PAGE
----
Lots of music has been written through the centuries to commemorate this important day for the Christian religion.
To start with, the most famous ones “Silent Night”, “Jingle Bells” and “We wish you a Merry Christmas”, who doesn’t know these songs? They have been around for many years, and they became famous in several countries, even continents!
Then we have the songs that were not originally composed for Christmas, such as “Walking in the Air” or “Have Yourself a Merry Little Christmas”.
On the Germanic side, we definitively can count on “O Christmas Tree”, a beloved folk song not related to Christmas. Still, it became associated with it in the middle of the 19th century.
Finally, on this specific list, we have “Joy to the World”, which was an adaptation from a Psalm written by Isaac Watts.
Then we have “Away in a Manger”, a famous Carol was written by Martin Luther from his “Luther’s Cradle Song” book; However, some historians believe he was not the composer; we can safely say that it has gained popularity through the years.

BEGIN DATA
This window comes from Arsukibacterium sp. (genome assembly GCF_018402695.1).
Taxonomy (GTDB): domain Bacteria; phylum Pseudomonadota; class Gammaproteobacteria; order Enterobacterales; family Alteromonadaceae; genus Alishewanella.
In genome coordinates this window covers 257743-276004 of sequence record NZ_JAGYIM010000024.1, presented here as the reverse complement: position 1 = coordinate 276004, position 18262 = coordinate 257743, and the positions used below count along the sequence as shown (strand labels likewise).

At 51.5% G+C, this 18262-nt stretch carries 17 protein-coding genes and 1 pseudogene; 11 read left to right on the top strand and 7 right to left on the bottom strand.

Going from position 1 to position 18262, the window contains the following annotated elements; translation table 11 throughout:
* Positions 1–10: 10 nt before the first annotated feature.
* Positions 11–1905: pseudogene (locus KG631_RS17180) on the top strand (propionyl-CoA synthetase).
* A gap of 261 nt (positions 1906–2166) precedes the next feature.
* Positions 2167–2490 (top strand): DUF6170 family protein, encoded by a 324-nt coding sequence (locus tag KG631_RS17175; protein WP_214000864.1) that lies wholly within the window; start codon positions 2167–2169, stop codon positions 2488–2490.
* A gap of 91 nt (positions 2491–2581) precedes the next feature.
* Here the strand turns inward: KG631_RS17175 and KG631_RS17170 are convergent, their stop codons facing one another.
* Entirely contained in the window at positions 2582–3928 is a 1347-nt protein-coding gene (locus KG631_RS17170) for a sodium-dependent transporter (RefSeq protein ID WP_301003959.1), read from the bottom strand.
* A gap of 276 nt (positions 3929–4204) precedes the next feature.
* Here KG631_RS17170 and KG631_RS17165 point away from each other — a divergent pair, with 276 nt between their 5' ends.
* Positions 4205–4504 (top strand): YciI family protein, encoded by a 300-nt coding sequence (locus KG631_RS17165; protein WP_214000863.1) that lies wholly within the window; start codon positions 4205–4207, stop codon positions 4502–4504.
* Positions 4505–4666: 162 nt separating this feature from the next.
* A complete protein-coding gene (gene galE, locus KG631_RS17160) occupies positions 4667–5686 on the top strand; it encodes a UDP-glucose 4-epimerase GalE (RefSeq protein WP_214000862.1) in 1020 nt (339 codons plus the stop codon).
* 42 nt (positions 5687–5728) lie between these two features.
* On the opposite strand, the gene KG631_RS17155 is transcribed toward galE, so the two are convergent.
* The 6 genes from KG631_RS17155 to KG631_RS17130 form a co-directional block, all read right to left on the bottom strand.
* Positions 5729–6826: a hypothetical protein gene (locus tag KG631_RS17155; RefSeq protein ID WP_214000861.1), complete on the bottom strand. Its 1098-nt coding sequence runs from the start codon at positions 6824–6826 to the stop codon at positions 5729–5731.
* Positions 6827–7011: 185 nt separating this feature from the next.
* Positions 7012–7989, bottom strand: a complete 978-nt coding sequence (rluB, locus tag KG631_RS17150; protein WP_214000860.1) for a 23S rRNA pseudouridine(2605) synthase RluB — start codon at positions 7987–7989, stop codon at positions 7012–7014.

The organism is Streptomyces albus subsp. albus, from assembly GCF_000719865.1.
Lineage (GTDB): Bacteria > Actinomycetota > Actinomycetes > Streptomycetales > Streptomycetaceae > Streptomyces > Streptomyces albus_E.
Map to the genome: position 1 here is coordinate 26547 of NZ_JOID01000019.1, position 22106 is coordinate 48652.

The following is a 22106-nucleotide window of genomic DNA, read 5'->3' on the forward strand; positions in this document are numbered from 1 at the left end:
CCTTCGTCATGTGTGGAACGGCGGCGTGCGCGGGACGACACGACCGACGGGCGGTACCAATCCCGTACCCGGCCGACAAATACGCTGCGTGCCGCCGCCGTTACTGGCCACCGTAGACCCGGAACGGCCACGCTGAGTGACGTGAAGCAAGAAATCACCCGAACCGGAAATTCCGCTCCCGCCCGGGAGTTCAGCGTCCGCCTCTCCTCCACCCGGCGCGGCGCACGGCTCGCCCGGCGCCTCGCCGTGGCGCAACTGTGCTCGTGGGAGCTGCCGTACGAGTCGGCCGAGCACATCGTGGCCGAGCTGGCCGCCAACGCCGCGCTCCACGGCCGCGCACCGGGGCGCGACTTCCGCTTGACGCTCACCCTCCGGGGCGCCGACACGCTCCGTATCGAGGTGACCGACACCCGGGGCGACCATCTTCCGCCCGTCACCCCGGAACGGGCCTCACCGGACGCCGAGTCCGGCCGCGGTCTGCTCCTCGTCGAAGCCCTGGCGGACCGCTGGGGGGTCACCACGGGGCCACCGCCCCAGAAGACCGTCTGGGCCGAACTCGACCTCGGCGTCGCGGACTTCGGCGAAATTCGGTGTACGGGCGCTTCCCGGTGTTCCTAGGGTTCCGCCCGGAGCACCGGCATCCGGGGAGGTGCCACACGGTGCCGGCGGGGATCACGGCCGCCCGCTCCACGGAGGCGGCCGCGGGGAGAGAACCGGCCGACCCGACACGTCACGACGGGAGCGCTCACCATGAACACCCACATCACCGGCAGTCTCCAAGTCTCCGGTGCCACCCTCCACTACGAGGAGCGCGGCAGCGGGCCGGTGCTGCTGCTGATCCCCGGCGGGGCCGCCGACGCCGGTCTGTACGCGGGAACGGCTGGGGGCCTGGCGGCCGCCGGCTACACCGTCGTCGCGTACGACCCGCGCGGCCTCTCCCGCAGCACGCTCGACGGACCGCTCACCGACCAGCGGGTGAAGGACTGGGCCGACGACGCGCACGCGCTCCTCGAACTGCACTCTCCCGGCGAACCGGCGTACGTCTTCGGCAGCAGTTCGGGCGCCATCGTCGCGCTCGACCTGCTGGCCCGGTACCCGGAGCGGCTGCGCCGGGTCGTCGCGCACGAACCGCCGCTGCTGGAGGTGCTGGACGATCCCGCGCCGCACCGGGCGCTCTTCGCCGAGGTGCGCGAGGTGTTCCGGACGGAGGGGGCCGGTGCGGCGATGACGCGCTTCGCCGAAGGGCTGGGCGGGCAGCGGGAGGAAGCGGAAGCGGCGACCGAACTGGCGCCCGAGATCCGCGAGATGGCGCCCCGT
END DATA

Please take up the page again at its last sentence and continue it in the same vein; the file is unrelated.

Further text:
Finally, the most endearing Carol of all: “Rudolph The Red Nose Reindeer”. This song refers to Santa Claus main reindeer Rudolph that uses his red note to light the way and fly and slay at night so Santa can deliver all the gifts.
The Story Before the Piano
Most probably, you are one of the many piano students who seek to know everything about the instrument you spent so much time with, playing pieces, practicing your scales, improvising or even composing new music.
The story of the Piano takes many centuries, even we can say dates from almost one thousand years. Almost everyone knows that the predecessor of the modern Piano is the harpsichord. This fact is known by all music and piano teachers alike.
Still, not everyone knows about the true origins of the Piano.
By understanding it, we will be able to appreciate even more the complexity and evolution necessary to bring this beautiful instrument to reality.
It began with the hammered Dulcimer in Medieval times. This instrument, surprisingly, is still performed today!
The Spinnet follows the line of the Dulcimer. This instrument was not very loud but had similar mechanics to the Piano, but was mainly used to compose music, not to perform it.
Lastly, we have the most famous of the predecessors: the harpsichord. This instrument earned fame and glory during the 1600s and was still used for many years during the 1700s after the Piano came to be.